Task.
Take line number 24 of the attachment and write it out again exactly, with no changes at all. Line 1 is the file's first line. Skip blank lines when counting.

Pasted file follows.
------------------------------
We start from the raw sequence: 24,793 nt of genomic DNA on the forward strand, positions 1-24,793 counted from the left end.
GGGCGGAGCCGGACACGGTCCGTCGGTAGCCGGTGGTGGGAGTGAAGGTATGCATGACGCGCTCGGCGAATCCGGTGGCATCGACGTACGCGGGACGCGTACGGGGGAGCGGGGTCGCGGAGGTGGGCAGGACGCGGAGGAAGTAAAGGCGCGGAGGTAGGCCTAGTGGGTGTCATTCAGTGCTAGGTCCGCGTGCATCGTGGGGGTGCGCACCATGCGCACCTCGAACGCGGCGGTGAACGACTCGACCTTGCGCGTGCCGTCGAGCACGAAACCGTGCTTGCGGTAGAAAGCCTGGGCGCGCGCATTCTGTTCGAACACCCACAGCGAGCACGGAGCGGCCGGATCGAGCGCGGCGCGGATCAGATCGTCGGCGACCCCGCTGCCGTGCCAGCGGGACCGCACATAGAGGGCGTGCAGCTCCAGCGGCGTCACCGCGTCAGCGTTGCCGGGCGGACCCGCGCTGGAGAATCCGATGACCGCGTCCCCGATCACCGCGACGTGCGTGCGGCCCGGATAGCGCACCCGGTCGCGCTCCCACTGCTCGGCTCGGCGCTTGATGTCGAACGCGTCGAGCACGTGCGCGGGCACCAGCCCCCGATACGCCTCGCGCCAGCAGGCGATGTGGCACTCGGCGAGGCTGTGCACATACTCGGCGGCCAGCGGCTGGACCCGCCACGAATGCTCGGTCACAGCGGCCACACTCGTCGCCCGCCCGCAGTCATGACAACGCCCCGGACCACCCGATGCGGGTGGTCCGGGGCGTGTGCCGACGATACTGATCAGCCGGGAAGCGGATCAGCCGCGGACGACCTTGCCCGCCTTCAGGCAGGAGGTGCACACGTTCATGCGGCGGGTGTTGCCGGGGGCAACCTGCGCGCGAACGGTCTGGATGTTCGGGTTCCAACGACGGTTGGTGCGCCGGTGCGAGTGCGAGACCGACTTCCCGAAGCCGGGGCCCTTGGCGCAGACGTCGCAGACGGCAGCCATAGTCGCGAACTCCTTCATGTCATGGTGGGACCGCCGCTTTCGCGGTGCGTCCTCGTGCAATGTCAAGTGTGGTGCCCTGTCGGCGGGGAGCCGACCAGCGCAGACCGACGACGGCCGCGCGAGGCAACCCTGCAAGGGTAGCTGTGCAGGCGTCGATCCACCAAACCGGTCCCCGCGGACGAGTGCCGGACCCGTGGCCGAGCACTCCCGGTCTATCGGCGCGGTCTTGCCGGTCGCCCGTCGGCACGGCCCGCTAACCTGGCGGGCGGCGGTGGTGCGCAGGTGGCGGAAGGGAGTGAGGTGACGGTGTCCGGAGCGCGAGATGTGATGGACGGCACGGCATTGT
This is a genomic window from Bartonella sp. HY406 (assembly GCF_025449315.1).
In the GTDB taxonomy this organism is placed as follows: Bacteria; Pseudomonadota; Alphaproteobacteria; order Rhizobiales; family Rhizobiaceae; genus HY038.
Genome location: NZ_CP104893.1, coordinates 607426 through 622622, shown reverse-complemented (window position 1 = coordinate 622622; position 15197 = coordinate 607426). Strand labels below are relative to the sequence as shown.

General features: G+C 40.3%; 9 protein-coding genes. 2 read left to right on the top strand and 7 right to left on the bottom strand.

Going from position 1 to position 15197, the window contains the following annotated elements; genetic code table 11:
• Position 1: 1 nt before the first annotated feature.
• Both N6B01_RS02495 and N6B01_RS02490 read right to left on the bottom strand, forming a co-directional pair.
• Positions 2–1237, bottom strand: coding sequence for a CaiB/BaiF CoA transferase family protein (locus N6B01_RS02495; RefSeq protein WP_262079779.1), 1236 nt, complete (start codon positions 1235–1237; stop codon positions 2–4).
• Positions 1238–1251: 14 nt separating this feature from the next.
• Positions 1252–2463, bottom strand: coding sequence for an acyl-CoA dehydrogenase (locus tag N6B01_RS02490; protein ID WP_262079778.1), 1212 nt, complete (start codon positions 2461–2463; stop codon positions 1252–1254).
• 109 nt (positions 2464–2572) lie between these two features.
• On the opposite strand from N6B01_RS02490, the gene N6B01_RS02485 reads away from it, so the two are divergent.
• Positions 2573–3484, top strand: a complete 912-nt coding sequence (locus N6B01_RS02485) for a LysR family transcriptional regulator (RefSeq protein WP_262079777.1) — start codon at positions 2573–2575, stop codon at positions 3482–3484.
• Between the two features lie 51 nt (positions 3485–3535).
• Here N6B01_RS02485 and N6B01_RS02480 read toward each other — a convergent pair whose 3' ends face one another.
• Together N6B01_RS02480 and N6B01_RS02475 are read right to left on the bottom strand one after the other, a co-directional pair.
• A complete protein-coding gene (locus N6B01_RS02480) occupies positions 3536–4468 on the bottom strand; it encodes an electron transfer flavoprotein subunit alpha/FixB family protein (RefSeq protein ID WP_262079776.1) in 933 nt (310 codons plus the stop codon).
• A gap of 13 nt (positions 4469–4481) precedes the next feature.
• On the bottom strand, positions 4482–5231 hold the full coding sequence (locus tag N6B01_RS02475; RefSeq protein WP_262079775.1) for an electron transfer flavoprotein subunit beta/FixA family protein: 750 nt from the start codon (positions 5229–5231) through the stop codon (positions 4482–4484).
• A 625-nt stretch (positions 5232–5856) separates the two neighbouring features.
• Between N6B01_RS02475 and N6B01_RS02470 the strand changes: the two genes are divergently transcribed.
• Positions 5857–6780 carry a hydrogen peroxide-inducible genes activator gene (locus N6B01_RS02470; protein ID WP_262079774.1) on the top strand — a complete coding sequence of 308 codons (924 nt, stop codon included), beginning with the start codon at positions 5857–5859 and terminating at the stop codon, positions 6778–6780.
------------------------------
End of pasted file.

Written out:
• Positions 5857–6780 carry a hydrogen peroxide-inducible genes activator gene (locus N6B01_RS02470; protein ID WP_262079774.1) on the top strand — a complete coding sequence of 308 codons (924 nt, stop codon included), beginning with the start codon at positions 5857–5859 and terminating at the stop codon, positions 6778–6780.